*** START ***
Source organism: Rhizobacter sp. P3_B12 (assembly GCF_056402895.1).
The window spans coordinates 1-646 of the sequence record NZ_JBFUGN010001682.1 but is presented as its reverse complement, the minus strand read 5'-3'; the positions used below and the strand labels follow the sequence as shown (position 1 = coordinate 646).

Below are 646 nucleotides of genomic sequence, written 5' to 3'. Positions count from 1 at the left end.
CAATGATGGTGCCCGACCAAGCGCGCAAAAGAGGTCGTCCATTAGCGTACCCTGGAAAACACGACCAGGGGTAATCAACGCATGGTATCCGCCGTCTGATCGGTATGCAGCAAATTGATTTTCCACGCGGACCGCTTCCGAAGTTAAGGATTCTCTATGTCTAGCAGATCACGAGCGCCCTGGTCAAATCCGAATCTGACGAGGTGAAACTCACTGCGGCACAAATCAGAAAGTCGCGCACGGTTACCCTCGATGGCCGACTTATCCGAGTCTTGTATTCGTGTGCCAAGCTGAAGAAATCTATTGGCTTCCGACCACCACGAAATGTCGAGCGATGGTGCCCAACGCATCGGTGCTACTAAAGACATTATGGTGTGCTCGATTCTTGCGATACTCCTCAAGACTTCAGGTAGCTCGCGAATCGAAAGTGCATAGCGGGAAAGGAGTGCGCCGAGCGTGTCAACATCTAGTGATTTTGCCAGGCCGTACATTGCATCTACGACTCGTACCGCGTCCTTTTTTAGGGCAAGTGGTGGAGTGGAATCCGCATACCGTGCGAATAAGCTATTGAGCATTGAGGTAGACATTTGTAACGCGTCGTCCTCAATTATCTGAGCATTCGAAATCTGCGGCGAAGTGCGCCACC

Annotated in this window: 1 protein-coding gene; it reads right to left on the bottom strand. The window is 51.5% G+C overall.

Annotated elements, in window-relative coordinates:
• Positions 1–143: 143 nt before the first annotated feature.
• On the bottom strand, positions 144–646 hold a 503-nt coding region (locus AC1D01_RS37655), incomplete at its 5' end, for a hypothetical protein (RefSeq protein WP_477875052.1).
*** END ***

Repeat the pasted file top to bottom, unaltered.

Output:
Source organism: Rhizobacter sp. P3_B12 (assembly GCF_056402895.1).
The window spans coordinates 1-646 of the sequence record NZ_JBFUGN010001682.1 but is presented as its reverse complement, the minus strand read 5'-3'; the positions used below and the strand labels follow the sequence as shown (position 1 = coordinate 646).

Below are 646 nucleotides of genomic sequence, written 5' to 3'. Positions count from 1 at the left end.
CAATGATGGTGCCCGACCAAGCGCGCAAAAGAGGTCGTCCATTAGCGTACCCTGGAAAACACGACCAGGGGTAATCAACGCATGGTATCCGCCGTCTGATCGGTATGCAGCAAATTGATTTTCCACGCGGACCGCTTCCGAAGTTAAGGATTCTCTATGTCTAGCAGATCACGAGCGCCCTGGTCAAATCCGAATCTGACGAGGTGAAACTCACTGCGGCACAAATCAGAAAGTCGCGCACGGTTACCCTCGATGGCCGACTTATCCGAGTCTTGTATTCGTGTGCCAAGCTGAAGAAATCTATTGGCTTCCGACCACCACGAAATGTCGAGCGATGGTGCCCAACGCATCGGTGCTACTAAAGACATTATGGTGTGCTCGATTCTTGCGATACTCCTCAAGACTTCAGGTAGCTCGCGAATCGAAAGTGCATAGCGGGAAAGGAGTGCGCCGAGCGTGTCAACATCTAGTGATTTTGCCAGGCCGTACATTGCATCTACGACTCGTACCGCGTCCTTTTTTAGGGCAAGTGGTGGAGTGGAATCCGCATACCGTGCGAATAAGCTATTGAGCATTGAGGTAGACATTTGTAACGCGTCGTCCTCAATTATCTGAGCATTCGAAATCTGCGGCGAAGTGCGCCACC

Annotated in this window: 1 protein-coding gene; it reads right to left on the bottom strand. The window is 51.5% G+C overall.

Annotated elements, in window-relative coordinates:
• Positions 1–143: 143 nt before the first annotated feature.
• On the bottom strand, positions 144–646 hold a 503-nt coding region (locus AC1D01_RS37655), incomplete at its 5' end, for a hypothetical protein (RefSeq protein WP_477875052.1).